Notre-Dame de Paris, the world-famous landmark in the heart of the city of Paris, suffered a spectacular fire last Monday. The grand spire, and the roof over the nave have burned, leaving the stone walls of the structure thankfully intact. Current speculation is that the blaze was sparked by an electrical fault in the rigging and scaffolding being used in an ongoing restoration of the cathedral.
It actually looks far worse than it is. Fortunately much of the grand cathedral is made of stone, not wood, so it still stands. None the less, French President Emmanuel Macron has promised the cathedral will be fully restored.
Notre Dame de Paris Cathedral began construction in 1160. It is named for and dedicated to St. Mary, and it is considered one of the finest examples of French Gothic architecture. The famous rose windows were not damaged in the fire.
Disney (and others) To the Rescue
In 1996, Disney made its 34th full-length animated feature, an adaptation of Victor Hugo’s classic novel The Hunchback of Notre Dame. It was nominated for Academy Awards and Golden Globe Awards. It grossed over $325 million worldwide. The actual Notre Dame de Paris Cathedral caught fire April 15, 2019 during renovations. It burned for over half a day, destroying the spire and roof, and most of the wooden parts of the structure inside.
The Guardian reported “more than €650m (£562m) was raised in a few hours on Tuesday as French tycoons and global corporations announced they would donate to the restoration campaign launched by [Macron].” That’s roughly 734 million in American dollars. Disney has pledged $5 million to the rebuilding effort, less than 2% of what the movie grossed.
Robert A. Iger, Chairman and Chief Executive Officer of the Walt Disney Company announced “Notre-Dame is a beacon of hope and beauty that has defined the heart of Paris and the soul of France for centuries, inspiring awe and reverence for its art and architecture and for its enduring place in human history. The Walt Disney Company stands with our friends and neighbors in the community, offering our heartfelt support as well as a $5 million donation for the restoration of this irreplaceable masterpiece.”
Things Aren’t as Bleak as They Seem
In the past two decades, technology has been put to use in the attempt to preserve fragile or endangered historical structures for posterity. Fortunately, Notre Dame is one of those structures. It had already been digitally scanned in great detail by an American art historian named Andrew Tallon, a professor at Vassar College. Some years ago, he and his team used what are called LIDAR laser scanners to capture over a billion points of data from the cathedral. Each point represents a detail in 3-D space which, stitched together in software, can be used to create a staggeringly detailed 3-D model, capturing details down to less than a square inch in some cases.
Tallon (he passed away last year) learned much from the detailed scans – and so did the people who run they church. His models revealed that Notre Dame was crumbling, so much so that urgent restoration work was needed to maintain its structural integrity. That restoration was begun last year and, although investigations are still underway, there is reportedly a suspicion that Monday’s fire was due to an accident involving that reconstruction effort.
What the fire took was also part of the scans, and while it may not be possible to rebuild the roof as it was (there are no trees in France tall enough for the timbers that would be needed as there were when it was originally built), they will likely be of substantial value in restoring the landmark to its former glory.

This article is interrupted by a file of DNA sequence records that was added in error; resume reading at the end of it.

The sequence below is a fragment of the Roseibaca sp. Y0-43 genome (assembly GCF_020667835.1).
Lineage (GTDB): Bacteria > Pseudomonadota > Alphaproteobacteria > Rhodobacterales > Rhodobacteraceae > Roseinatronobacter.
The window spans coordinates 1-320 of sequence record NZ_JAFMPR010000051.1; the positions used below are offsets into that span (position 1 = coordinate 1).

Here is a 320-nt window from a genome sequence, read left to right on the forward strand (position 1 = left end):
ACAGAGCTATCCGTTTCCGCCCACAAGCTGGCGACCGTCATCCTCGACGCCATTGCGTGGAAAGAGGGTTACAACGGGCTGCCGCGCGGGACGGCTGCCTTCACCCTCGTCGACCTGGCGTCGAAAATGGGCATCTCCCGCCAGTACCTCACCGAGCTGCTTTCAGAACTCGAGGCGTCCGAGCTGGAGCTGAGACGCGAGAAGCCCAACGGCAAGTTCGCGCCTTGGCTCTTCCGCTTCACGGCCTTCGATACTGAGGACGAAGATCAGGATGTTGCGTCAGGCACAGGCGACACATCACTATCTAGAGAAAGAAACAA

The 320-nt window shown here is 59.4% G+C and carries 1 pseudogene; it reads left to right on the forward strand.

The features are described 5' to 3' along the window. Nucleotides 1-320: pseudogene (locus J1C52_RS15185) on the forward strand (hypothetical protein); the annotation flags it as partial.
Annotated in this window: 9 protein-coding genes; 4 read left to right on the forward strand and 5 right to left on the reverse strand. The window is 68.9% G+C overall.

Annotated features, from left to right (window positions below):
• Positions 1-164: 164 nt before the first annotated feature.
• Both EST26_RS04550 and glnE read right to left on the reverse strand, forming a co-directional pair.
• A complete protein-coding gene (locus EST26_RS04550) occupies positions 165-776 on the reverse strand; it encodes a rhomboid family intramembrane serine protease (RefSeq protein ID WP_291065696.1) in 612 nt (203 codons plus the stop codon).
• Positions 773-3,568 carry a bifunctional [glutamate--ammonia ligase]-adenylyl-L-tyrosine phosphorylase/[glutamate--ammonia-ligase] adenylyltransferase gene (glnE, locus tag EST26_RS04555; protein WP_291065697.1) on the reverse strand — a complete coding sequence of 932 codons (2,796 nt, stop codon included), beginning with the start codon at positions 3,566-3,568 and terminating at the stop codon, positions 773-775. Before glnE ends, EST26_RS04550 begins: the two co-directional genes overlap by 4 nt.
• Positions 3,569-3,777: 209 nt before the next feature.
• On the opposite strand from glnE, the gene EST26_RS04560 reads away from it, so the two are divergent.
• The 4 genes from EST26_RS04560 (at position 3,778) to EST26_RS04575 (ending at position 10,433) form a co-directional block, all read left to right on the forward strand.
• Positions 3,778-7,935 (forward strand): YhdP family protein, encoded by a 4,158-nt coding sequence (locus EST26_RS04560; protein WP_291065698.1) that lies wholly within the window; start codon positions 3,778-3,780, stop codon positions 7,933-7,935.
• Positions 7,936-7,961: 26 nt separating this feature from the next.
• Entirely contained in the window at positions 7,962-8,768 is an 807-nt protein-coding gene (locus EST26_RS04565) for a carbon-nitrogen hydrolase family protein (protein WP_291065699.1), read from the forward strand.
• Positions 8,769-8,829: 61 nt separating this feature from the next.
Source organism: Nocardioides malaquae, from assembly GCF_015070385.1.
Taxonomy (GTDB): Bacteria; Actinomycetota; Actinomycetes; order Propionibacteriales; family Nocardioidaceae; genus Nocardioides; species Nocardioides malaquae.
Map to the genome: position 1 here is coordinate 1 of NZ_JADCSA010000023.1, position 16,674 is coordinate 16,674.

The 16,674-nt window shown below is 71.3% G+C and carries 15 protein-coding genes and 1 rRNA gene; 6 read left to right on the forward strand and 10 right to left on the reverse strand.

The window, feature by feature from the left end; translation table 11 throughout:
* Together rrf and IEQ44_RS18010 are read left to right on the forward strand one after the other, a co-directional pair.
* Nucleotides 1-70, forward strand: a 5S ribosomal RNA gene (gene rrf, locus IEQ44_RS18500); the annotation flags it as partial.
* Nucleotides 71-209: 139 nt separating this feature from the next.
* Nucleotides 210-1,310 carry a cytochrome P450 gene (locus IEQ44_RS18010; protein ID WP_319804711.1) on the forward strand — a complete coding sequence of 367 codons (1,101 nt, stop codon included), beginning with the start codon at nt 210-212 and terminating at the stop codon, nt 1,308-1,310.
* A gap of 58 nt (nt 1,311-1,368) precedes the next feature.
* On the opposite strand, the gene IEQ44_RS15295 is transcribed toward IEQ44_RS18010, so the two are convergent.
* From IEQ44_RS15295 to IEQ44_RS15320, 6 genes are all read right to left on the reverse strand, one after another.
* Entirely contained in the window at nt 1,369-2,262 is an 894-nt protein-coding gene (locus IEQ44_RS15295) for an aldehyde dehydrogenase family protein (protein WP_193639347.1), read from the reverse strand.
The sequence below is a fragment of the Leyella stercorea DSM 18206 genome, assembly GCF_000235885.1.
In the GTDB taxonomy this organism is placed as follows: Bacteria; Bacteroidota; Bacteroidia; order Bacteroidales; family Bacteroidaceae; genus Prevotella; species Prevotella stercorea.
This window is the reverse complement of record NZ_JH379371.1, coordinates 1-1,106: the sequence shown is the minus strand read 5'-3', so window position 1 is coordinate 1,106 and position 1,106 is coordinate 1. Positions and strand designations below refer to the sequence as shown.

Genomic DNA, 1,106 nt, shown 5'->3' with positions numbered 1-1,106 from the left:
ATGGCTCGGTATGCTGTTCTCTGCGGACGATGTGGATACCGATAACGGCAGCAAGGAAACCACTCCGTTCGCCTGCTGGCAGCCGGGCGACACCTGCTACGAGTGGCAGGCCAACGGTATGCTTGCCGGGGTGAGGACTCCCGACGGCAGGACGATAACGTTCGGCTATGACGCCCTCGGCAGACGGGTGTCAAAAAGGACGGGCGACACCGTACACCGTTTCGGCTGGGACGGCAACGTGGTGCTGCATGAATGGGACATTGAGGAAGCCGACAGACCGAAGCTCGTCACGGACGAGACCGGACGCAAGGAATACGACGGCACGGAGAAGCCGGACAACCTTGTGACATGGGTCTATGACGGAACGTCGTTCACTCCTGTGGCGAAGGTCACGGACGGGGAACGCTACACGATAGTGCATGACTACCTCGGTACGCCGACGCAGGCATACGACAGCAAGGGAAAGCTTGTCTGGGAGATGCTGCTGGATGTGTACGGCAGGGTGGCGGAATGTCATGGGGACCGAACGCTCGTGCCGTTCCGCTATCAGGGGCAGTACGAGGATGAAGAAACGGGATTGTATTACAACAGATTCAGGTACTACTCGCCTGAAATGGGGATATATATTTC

More Help to Come From an Unlikely Source: A Videogame
In 2014, the game Assassin’s Creed: Unity was released, and in it is something remarkable – a complete recreation of the cathedral at Notre Dame! It was created as the environment for the game. The in-game interior and exterior of the cathedral took 14 months of produciton, and three weeks to dress its interior according to the era of the French Revoluion. The result is a fully explorable 90% scale model of the original.
This is important in three ways – first, for the next week (until April 25) PC users will be able to download Assassin’s Creed Unity for free. This entry into the franchise lets players explore late 18th-century Paris during the French revolution, including a recreation of the Notre Dame Cathedral. Second, the game developer Ubisoft is donating €500,000 to the reconstruction of the iconic landmark directly. The most important contribution, though, may come in the form of the research they did. The game model is accurate down to the placement of individual bricks and stones, and may turn out to be vital to the reconstruction efforts.
“Ubisoft wants to give all gamers the chance to experience the majesty and beauty of the cathedral”, the publisher’s statement reads. “You can download Assassin’s Creed Unity on PC for free here, and you’ll own it forever in your Uplay games library.”
Assassin’s Creed Unity is available for free download for PC users from “April 18th at 00:00 to April 25th at 17:00 (your local time)” and can be accessed via this page.
Susan Macdonald is the author of the children’s book “R is for Renaissance Faire”, as well as 26 short stories, mostly fantasy in “Alternative Truths”, “Swords and Sorceress #30”, Swords &Sorceries Vols. 1, 2, & 5, “Cat Tails” “Under Western Stars”, and “Knee-High Drummond and the Durango Kid”. Her articles have appeared on SCIFI.radio’s web site, in The Inquisitr, and in The Millington Star. She enjoys Renaissance Faires (see book above), science fiction conventions, Highland Games, and Native American pow-wows.